Encapsulation, Sealing, and Immersion

  • Ernest C. Magison


Although the techniques of encapsulation, sealing, and immersion in oil or sand are not likely to be applied to a complete instrument, the techniques are of interest to the instrument designer and user because they can be applied profitably to components or subassemblies to reduce the hazard classification of the instrument.


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  1. 1.
    Mil-S-8484 (USAF), Seals and Seal Testing Procedure, June 25, 1954.Google Scholar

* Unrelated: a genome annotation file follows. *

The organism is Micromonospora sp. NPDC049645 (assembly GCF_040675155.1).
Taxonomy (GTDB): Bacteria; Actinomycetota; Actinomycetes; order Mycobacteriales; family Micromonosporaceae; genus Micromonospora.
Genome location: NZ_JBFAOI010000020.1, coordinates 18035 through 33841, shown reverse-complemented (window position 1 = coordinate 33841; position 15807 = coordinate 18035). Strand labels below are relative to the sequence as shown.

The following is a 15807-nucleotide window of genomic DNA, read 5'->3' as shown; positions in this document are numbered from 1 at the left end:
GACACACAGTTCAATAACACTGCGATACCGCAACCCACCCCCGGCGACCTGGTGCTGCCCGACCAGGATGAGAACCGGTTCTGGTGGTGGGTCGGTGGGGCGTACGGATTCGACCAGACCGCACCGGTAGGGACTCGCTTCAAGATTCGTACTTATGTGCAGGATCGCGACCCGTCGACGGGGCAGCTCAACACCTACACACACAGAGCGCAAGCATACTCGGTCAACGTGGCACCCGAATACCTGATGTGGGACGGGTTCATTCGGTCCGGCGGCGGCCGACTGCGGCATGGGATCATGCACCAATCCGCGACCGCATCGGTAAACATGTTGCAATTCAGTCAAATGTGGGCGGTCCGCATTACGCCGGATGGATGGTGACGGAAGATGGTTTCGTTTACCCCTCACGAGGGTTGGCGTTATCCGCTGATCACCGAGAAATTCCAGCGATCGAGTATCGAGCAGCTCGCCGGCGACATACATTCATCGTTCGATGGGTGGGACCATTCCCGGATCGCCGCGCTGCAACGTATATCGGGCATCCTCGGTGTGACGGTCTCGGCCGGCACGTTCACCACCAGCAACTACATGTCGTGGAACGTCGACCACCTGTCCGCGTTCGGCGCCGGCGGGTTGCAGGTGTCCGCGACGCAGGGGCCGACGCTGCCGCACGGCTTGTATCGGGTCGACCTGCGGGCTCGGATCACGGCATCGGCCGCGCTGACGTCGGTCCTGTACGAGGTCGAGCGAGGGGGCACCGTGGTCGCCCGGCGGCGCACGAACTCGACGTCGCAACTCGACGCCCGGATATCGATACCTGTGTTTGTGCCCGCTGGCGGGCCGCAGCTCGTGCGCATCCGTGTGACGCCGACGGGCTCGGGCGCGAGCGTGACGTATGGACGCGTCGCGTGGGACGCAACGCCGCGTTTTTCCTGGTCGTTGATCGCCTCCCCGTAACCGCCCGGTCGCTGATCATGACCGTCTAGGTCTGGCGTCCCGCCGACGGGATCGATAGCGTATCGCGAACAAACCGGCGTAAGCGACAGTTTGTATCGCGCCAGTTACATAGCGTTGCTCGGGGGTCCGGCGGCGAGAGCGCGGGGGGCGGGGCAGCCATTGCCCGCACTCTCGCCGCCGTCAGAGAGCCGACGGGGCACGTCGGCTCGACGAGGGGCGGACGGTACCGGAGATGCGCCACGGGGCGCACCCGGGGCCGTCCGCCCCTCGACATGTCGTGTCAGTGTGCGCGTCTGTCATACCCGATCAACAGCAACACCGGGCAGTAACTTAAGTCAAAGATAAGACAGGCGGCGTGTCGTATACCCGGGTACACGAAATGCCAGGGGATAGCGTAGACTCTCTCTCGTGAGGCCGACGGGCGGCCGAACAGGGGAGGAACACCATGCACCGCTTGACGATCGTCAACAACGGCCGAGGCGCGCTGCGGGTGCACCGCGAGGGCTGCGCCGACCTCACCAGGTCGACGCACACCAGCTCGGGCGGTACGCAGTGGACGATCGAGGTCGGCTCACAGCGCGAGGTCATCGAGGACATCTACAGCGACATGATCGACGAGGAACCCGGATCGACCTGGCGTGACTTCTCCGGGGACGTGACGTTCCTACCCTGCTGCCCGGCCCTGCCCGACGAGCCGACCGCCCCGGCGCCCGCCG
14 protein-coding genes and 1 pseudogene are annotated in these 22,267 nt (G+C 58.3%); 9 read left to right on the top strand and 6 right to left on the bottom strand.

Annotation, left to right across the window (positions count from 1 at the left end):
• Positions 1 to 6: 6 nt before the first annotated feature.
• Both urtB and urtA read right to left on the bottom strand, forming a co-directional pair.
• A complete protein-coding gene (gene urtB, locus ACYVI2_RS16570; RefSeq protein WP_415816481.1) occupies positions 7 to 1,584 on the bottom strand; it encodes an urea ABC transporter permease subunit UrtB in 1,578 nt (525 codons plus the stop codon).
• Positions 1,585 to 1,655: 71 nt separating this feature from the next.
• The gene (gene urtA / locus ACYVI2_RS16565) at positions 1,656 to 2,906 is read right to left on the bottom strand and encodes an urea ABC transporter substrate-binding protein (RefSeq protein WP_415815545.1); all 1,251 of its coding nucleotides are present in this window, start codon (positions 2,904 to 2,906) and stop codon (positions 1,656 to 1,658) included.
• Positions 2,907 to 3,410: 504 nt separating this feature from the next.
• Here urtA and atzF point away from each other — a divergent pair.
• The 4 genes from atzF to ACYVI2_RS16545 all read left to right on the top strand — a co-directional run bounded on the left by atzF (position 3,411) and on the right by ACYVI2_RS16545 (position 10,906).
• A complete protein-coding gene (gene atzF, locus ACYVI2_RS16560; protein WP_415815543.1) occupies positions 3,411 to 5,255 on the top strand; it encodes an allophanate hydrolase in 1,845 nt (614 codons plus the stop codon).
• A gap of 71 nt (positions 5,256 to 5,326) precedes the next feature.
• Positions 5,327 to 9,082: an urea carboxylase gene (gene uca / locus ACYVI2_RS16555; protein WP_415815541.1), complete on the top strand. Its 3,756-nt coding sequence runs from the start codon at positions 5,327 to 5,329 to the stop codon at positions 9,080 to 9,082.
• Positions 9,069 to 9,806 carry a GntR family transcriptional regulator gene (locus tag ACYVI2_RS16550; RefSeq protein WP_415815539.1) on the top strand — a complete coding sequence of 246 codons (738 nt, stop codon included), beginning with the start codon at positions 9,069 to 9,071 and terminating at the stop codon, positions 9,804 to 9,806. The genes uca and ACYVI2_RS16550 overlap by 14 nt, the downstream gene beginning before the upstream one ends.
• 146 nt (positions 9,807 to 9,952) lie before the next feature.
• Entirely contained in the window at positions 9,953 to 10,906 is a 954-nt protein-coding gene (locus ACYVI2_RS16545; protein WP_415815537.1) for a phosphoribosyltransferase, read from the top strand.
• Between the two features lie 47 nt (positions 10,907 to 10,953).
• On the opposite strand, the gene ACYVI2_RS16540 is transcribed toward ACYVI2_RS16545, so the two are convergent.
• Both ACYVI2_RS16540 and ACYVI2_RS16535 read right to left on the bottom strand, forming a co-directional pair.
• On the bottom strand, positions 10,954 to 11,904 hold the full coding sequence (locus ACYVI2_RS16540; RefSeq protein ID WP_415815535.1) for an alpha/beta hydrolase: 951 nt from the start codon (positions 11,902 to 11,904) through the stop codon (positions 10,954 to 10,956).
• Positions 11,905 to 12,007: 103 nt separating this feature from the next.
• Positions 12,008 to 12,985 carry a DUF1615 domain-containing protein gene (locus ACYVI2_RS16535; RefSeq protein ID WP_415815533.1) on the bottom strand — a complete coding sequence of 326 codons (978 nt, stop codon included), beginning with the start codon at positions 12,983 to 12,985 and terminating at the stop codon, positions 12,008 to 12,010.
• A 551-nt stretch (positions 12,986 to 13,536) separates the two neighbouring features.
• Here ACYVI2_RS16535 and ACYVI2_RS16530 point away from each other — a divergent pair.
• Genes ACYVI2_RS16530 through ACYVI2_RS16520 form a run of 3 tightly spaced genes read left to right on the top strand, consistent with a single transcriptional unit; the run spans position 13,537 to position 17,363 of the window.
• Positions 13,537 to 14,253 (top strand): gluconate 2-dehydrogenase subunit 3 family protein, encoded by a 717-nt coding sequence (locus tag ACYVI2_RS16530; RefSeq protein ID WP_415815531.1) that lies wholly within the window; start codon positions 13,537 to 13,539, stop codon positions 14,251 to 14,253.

2. 2.
    Mil-R-6106c (ASG), Relays, Electric, Aircraft, General Specification for.Google Scholar
  3. 3.
    Bedwell, D. C, and E. A. Meyer, “Leakage Testing of Sealed Electronic Enclosures,” Electrical Manufacturing, pp. 127–133, December 1955.Google Scholar
  4. 4.
    Magison, E. C., and L. E. Cuckler, “Reducing the Hazard from Electrical Components and Assemblies by Hermetic Sealing, Encapsulation or Liquid Immersion,” 1960 Symposium on Safety for Electrical Instrumentation in Hazardous Areas, Instrument Society of America, Pittsburgh.Google Scholar

Copyright information

© Springer Science+Business Media New York 1966

Authors and Affiliations

  • Ernest C. Magison
    • 1
  1. 1.Honeywell Inc.Fort WashingtonUSA

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